october. we are still at elevated levels, and there are no signs the supply chain issues will disappear overnight, but supply chains and the people who run them are smart, and they adapt over time. that is what we are starting to see. the question is whether that comes early enough to dissipate pressure we have seen in wages. if the wage inflation comes through before supply chains softening, it is too late. tom: that changes the dynamics for the central bank, they have been key about that. excellent insights from our mliv's eddie van der walt. the cop 26 talks are underway with world leaders setting out plans for curbing global warming. francine lacqua is on the ground, she has been there since sunday. what are the big surprises? india and modi with his pledge? francine: yes, it reinvigorated
the talks. the devil is in the detail, and we need to figure out how india will transition this. if you look at the big three emitters, china, the u.s. and india, they are the ollie one who came out with this pledge. it took everyone by surprise. if they can stick to it and find $1 trillion to finance this, this is in line with the 1.5 degrees pledge we are trying to achieve. it was something a lot of commentators were happy about, especially if the other two big emitters -- the u.s., because the president is hamstrung, he could not pledge anything new -- and china with no new pledges, not even showing up, no video address. the other thing is methane, this
is a quick fix if people pledge to it, it would cut methane 30% from the 2020 levels by 2030. it is something the g20 tried to rally countries. now we have 90 signatories with this joint u.s.-eu involvement. tom: a big step up from india, but as you say, the devil in the details. francine lacqua and glascow covering all of this and speaking to big names across the policy space and the corporate space. she will be back at 8:30 with a conversation with the u.k. ceo of deutsche bank. a big day for earnings, we will dive into the corporate news. this is bloomberg. ♪
wall street and in europe. we have a line crossing in regards to tesla. it is falling in the premarket 2% with elon musk saying on twitter the deal is not a done deal. hertz had agreed to buy 110,00 0. musk pushing back that this is set in stone. it has had a stellar run the laew days. let's recap what is happening in the earning space, a big day with corporate numbers from bp, standard charter. anna edwards spoke to the ceo, talking about consolidation and continuing demand. that is a company that reported third-quarter ebit close to $7 billion u.s. bp coming in down 0.2%.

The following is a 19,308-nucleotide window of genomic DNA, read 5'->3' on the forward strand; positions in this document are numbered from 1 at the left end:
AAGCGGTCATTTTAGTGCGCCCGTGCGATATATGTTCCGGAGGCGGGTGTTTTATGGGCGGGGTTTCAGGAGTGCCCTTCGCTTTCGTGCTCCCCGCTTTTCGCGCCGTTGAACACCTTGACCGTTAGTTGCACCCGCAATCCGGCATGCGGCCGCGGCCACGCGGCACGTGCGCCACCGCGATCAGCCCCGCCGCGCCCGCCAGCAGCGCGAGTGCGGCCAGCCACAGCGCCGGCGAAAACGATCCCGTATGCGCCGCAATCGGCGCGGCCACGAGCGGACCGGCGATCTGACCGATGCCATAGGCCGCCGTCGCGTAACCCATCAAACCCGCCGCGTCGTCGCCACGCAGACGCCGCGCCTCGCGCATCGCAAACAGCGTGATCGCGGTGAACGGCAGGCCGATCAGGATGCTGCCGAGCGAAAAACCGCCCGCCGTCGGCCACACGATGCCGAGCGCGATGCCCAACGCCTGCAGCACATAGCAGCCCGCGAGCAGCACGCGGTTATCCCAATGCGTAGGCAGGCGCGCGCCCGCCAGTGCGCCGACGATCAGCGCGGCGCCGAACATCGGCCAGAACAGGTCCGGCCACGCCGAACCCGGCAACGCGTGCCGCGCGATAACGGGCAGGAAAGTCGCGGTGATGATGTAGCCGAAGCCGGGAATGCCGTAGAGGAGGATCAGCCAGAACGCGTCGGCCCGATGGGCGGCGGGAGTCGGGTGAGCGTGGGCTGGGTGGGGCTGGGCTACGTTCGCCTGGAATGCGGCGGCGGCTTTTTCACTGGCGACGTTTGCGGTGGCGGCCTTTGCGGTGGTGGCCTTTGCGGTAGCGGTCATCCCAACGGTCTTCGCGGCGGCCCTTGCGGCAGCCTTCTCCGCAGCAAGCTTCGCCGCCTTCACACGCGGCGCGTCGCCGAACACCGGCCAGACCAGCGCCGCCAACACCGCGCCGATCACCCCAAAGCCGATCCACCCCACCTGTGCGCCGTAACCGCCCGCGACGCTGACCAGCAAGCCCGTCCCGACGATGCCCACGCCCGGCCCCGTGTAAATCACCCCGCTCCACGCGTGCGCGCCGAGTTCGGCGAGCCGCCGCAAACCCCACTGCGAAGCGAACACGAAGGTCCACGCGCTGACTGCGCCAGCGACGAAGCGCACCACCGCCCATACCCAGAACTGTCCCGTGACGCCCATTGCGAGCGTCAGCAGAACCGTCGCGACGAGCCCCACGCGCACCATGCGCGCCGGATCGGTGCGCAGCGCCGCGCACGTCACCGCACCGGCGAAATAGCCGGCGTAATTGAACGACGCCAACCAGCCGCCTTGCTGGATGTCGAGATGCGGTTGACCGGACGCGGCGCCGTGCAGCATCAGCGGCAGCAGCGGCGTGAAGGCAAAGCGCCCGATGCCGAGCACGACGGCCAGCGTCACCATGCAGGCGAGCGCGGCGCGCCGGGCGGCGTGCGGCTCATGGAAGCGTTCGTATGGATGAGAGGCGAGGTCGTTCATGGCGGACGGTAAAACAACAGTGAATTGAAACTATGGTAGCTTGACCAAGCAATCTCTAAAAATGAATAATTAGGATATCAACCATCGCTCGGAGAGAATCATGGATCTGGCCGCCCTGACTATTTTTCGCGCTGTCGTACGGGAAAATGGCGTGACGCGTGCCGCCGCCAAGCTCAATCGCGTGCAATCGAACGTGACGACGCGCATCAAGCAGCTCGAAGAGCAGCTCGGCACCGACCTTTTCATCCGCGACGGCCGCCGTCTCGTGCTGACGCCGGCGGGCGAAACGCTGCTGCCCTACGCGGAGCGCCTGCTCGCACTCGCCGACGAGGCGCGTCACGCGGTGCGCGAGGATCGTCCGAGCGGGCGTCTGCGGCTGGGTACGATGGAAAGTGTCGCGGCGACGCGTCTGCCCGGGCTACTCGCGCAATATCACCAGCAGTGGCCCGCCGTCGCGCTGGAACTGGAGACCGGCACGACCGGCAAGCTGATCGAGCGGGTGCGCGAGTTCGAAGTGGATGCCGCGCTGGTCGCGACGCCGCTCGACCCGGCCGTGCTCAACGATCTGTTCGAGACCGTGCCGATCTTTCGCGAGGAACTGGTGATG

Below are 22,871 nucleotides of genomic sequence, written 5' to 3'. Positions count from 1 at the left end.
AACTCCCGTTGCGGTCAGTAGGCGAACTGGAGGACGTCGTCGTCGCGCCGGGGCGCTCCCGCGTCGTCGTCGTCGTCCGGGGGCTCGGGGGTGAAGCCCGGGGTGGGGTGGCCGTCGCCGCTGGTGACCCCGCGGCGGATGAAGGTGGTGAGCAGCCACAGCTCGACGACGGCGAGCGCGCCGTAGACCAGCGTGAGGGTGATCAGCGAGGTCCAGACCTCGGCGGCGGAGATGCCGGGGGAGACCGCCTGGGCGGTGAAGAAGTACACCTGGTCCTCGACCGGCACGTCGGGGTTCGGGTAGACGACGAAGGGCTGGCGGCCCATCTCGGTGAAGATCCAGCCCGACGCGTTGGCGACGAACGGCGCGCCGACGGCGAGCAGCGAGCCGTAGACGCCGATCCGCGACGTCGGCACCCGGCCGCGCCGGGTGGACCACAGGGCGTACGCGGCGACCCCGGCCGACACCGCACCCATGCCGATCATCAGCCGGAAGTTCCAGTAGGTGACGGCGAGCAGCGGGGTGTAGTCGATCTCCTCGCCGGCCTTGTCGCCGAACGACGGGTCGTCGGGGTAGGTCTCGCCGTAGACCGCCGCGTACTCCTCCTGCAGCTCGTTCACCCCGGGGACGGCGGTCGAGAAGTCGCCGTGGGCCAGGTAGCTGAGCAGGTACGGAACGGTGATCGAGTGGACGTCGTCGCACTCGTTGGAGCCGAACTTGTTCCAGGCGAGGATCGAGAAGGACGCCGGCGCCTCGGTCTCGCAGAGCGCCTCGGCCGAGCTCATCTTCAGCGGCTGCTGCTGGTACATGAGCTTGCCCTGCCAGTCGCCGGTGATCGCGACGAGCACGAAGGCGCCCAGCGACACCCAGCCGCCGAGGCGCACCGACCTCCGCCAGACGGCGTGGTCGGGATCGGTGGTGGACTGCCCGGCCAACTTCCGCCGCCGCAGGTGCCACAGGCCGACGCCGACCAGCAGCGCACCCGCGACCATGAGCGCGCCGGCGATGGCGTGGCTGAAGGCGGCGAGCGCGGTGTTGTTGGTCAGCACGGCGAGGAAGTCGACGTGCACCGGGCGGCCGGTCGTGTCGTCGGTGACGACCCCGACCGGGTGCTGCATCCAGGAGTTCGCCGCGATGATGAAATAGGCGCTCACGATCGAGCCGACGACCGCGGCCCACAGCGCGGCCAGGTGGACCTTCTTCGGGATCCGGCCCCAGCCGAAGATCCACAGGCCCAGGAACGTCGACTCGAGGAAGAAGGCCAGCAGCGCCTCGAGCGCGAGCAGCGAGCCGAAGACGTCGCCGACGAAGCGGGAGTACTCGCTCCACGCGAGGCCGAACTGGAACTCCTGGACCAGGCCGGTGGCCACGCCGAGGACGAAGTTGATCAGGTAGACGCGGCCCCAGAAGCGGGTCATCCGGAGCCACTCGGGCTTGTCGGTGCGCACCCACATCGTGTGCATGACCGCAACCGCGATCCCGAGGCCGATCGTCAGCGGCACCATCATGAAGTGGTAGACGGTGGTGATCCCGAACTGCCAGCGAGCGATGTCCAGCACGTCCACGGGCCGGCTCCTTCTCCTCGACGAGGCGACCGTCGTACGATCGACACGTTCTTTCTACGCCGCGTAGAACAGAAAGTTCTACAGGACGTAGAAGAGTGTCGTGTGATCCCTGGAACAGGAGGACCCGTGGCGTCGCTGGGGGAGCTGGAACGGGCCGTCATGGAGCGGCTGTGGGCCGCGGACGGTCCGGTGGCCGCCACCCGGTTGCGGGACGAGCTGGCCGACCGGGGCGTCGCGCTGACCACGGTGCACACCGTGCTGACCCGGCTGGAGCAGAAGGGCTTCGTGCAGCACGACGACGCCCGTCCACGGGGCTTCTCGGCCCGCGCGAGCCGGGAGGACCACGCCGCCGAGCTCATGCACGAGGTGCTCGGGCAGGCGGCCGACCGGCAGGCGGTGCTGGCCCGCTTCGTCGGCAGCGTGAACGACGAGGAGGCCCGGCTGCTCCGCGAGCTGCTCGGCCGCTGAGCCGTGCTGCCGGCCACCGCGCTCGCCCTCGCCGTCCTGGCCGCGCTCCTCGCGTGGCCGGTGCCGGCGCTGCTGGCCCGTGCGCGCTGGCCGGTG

they announced a $1.25 billion share buyback. standard chartered down almost 6%. did not raise the earnings outlook for the year. they expect income growth from 5%-7% for 2022. for more central bank action, let's bring in louise dudley, portfolio manager of global equities, hermes fund managers. thank you for joining us. what is your take of where things stand on the earnings picture, and whether we are looking at peak earnings given the backdrop of growth and concerns about inflation? louise: it is a bit more positive than people expected. expectations have come off a bit for september, and companies are coming in strong with fundamentals supporting some outlook pictures for the
economy. yes, inflation, a buzz word. supply chain constraints coming in as well. people are seeing demand, that is pulling that through. people are dealing orders rather than canceling, so seeing strong demand focusing on the outlook, and record beats. it is great. tom: do you feel you have clarity which part of the equity market is best positioned to weather ongoing supply constraints? louise: staples have suffered the most. a lot of price hikes, and in general europe versus the u.s., the u.s. is stronger. europe maybe still to come, but growth sentiment is working well for the u.s. tom: where are you finding a ballast for your portfolio?
louise: we look for a broad range of characteristics, very sensitive to volatility we are seeing. last week very much in terms of growth sentiment working strongly. yesterday we had the rebound into value, positioning for the ongoing cyclical recovery. these value names with rate expectations coming in. it is about that quality but the value tilt as well. it is a balance coming in, and one area is the cyclical area that has yet to rebound. he expects that to do well -- we expect that to do well. tom: how do you want to look and change the makeup of that portfolio if the analysis is correct when it comes to the rate hike cycle? the view you will see rate hikes